Favism: how to deal with it?

March 4, 2024

Favism is a genetic condition that can have a significant impact on the quality of life of those with it. In this article, we will look at what is involved in living with this condition, what foods to avoid, how to diagnose it, and possible treatments. This information is essential for everyone, but especially for parents who want to protect the health of their children.

What happens to people with favism?

It’s a genetic disorder due to a deficiency in the enzyme glucose-6-phosphate dehydrogenase (G6PD), which plays a crucial role in protecting red blood cells. Favism patients may experience episodes of hemolysis, or the destruction of red blood cells, in response to certain foods, drugs, or even oxidative stress. This can lead to symptoms such as pallor, fatigue, dark urine, and in severe cases, jaundice and acute renal failure.

The acute episode, known as a hemolytic crisis, can develop within hours and requires immediate medical attention. However, it is important to note that favism can vary in severity. Some individuals may live without presenting symptomatic episodes for long periods, while others may experience more frequent and severe crises.

What should they not eat?

Diet plays a key role in the management of this disease. The main food to avoid is fava beans or pods of Vicia faba. Consumption of fava beans can quickly trigger a hemolytic crisis in susceptible individuals. However, not only fresh fava beans are to be avoided, but dried fava beans, extracts, and fava bean pollen can also be dangerous.

Other potentially dangerous foods include some types of legumes such as peas and lentils, which should be consumed with caution. In addition, many people with favism need to avoid or carefully use certain drugs and chemicals. It is essential to consult a doctor to get a complete list of foods and medications to avoid.

How to know if you have favism?

The diagnosis of favism is usually made through a simple blood test, which measures the activity of the enzyme G6PD in red blood cells. This test is especially recommended if there is a family history of the disease or after an episode of unexplained hemolytic anemia.

Parents who suspect favism in their children should talk to their pediatrician, who can provide early diagnosis and advice for management of the disease. In some countries, testing for favism is part of newborn screening, allowing at-risk infants to be identified and precautions to be taken from the earliest days of life.

Can people with this problem touch fava beans?

This is a common question, and the answer is less intuitive than you might think. Although direct contact with fava beans does not generally cause a hemolytic crisis, caution is advised. Inhaling fava bean pollen can actually trigger a reaction in extremely sensitive individuals, so even just handling fava beans could theoretically pose a risk.

In addition, for those with favism, it is important to avoid not only consumption but also presence in environments where fava beans are cooked, to prevent exposure to their aroma and potential vapors that could trigger a reaction. Prevention is always the best strategy.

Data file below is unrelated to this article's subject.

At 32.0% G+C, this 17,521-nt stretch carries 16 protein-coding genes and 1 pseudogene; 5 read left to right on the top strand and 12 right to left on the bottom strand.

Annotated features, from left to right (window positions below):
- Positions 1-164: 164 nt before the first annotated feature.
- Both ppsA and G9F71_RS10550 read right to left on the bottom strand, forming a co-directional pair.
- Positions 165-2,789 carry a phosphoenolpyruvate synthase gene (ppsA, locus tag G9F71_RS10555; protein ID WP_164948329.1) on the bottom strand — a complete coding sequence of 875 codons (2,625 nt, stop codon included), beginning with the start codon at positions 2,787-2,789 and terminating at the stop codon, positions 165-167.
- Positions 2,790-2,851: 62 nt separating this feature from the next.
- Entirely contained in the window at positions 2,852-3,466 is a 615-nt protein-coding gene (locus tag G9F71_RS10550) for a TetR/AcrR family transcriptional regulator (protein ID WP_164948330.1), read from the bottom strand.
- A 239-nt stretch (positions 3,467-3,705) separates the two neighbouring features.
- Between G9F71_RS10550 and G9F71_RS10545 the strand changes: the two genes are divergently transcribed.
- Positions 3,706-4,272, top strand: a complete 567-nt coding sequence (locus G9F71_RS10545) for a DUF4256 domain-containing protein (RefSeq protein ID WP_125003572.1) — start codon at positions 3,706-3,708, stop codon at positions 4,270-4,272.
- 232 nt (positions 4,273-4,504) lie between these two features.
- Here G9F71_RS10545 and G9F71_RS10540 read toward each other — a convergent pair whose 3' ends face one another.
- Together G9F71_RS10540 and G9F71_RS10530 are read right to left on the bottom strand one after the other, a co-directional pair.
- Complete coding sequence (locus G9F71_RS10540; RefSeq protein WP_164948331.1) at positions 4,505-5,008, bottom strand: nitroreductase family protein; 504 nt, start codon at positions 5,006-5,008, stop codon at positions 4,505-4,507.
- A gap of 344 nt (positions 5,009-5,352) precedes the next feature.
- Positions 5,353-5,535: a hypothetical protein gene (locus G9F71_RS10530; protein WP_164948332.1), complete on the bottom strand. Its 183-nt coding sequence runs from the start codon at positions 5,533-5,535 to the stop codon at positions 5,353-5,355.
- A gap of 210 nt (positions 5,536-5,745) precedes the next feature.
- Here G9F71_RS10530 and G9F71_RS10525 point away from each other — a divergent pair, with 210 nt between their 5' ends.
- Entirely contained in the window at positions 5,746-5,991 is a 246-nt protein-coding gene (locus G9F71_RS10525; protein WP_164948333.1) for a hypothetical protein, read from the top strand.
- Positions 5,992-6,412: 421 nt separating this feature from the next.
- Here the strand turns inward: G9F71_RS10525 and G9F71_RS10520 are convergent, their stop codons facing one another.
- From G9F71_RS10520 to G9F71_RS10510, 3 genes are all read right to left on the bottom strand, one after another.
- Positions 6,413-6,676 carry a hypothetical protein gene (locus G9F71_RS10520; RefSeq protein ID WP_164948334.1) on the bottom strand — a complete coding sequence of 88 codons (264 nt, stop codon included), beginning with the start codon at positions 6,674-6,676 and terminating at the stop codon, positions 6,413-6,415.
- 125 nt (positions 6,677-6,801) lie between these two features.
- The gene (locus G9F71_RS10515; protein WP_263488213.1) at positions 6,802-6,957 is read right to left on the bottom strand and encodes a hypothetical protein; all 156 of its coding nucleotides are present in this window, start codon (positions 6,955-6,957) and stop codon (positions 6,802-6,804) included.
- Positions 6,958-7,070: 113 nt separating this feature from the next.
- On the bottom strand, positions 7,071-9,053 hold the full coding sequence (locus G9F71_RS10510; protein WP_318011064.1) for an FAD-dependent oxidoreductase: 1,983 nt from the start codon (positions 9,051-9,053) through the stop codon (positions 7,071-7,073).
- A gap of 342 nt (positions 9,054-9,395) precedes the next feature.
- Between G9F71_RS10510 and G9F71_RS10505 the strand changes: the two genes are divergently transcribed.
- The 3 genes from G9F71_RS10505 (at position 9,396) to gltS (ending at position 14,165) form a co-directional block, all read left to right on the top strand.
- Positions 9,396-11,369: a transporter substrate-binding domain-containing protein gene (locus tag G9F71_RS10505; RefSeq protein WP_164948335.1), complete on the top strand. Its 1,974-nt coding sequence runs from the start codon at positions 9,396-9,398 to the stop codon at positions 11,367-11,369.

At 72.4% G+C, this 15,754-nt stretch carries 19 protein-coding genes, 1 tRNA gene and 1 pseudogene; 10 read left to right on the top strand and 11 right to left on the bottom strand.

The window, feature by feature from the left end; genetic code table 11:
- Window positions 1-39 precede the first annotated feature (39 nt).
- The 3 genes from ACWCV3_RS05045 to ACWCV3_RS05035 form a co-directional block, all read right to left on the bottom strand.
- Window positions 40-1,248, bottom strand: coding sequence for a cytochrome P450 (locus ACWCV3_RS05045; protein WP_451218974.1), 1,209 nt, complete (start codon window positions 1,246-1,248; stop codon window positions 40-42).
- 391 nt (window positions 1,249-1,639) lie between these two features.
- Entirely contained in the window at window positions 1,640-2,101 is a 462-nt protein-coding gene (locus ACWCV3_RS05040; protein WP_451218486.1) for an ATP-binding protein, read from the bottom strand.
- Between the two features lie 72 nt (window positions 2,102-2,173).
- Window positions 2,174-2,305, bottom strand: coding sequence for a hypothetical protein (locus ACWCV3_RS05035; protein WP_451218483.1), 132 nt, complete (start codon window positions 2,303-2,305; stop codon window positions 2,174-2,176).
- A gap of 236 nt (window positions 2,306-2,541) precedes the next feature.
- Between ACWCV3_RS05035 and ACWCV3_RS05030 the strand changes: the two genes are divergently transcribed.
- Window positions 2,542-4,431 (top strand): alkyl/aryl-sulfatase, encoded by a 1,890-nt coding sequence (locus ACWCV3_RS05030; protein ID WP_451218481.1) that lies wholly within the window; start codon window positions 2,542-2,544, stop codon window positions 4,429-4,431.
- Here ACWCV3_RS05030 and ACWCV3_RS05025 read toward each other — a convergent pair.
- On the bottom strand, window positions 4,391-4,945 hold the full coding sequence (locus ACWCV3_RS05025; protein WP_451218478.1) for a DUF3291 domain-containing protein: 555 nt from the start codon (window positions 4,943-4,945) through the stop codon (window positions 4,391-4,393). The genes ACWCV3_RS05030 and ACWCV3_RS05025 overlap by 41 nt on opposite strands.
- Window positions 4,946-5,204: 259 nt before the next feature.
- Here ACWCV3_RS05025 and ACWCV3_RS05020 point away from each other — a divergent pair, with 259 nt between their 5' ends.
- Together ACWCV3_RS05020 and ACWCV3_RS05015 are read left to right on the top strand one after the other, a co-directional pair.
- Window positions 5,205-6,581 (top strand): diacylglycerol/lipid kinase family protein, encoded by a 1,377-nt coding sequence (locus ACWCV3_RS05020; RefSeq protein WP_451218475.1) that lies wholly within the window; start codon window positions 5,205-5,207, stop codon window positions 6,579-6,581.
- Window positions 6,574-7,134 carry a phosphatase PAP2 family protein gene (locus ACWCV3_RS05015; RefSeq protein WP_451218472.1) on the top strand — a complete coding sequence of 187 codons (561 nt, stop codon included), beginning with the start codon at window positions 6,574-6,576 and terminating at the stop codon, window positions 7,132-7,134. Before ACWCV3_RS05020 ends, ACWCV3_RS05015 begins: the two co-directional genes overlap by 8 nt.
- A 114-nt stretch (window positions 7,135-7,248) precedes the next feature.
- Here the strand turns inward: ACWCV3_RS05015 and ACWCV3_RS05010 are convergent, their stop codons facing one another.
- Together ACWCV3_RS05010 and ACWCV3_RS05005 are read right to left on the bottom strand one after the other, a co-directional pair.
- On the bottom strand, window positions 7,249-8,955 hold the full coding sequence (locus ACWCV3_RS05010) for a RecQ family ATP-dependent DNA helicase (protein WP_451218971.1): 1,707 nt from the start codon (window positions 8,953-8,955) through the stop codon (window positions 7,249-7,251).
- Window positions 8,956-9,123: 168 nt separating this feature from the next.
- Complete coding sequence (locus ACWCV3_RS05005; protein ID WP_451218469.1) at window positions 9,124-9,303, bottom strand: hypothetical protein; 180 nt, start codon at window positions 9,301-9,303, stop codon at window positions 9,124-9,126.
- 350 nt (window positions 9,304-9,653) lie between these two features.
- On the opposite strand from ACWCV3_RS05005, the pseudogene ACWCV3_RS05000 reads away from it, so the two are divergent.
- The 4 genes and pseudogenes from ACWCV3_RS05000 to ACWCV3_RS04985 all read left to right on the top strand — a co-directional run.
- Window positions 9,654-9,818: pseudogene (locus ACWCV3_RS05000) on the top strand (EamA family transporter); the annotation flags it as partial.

What is the cure for favism?

Currently, there is no definitive cure for this issue. Management of the disease is based on preventing hemolytic crisis by avoiding triggers such as certain foods, drugs and chemicals. If a hemolytic crisis occurs, treatment may require hospitalization and depends on the severity of symptoms.

Therapies may include blood transfusions, intravenous fluids, and treatments to protect the kidneys and other vital organs. Research is active in gene therapy and other potential solutions, but at present prevention remains the best approach.

How long do people live with favism?

With proper management, individuals with favism can live normal, full lives. The key is to avoid triggers that can cause hemolytic crises and to follow the guidelines provided by health professionals. The prognosis is generally good, and many patients experience no reduction in life expectancy.

However, people with favism must be aware of their condition and take the right precautions, especially when it comes to food, medicine, and potentially dangerous environments. With the support of doctors, family members, and institutions, living with favism can be effectively managed, ensuring a healthy and active life.

We are with you.

Favism therefore is a condition that requires attention and care, but with the appropriate information and support, those with it can lead normal and fulfilling lives. We at Informed Parenting are here to support you throughout the parenting journey, from the fertile period to preparing for life with children. We do this through our guides, classes, and personalized counseling. Remember, you will never be alone; we are with you.


Beretta A, Manuelli M, Cena H. Favism: Clinical Features at Different Ages. Nutrients. 2023 Jan 10;15(2):343. doi: 10.3390/nu15020343. PMID: 36678214; PMCID: PMC9864644.

About the Author

Severino Cirillo

Health, Wellness and Education Expert. With a degree in Community Health, he is the CEO of Informed Parent and is responsible for validating the blog's scientific information and coordinating the editorial team of experts, consisting of gynecologists, midwives, psychotherapists, and others in pregnancy, perinatal, and parenting wellness and health.